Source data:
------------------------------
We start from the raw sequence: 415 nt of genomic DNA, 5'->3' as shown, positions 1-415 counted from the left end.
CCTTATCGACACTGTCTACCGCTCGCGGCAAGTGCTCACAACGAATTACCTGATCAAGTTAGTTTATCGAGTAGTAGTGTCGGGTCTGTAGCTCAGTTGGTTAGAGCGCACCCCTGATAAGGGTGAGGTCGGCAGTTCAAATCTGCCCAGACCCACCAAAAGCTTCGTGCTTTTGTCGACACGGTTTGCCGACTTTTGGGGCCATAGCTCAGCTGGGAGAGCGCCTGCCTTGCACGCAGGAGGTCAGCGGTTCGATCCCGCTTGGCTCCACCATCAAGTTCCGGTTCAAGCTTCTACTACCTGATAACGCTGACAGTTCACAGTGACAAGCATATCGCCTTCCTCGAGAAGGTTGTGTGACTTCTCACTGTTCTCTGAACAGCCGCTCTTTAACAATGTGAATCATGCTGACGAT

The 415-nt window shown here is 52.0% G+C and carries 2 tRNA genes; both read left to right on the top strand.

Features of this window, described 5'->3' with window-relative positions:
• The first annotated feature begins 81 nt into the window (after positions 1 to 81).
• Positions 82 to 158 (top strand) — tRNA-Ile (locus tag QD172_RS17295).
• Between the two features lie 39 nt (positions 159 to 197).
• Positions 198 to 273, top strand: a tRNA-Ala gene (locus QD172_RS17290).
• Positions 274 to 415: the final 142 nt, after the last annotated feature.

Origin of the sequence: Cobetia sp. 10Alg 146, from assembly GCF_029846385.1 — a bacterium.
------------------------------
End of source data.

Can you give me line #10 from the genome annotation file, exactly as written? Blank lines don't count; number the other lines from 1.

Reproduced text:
Origin of the sequence: Cobetia sp. 10Alg 146, from assembly GCF_029846385.1 — a bacterium.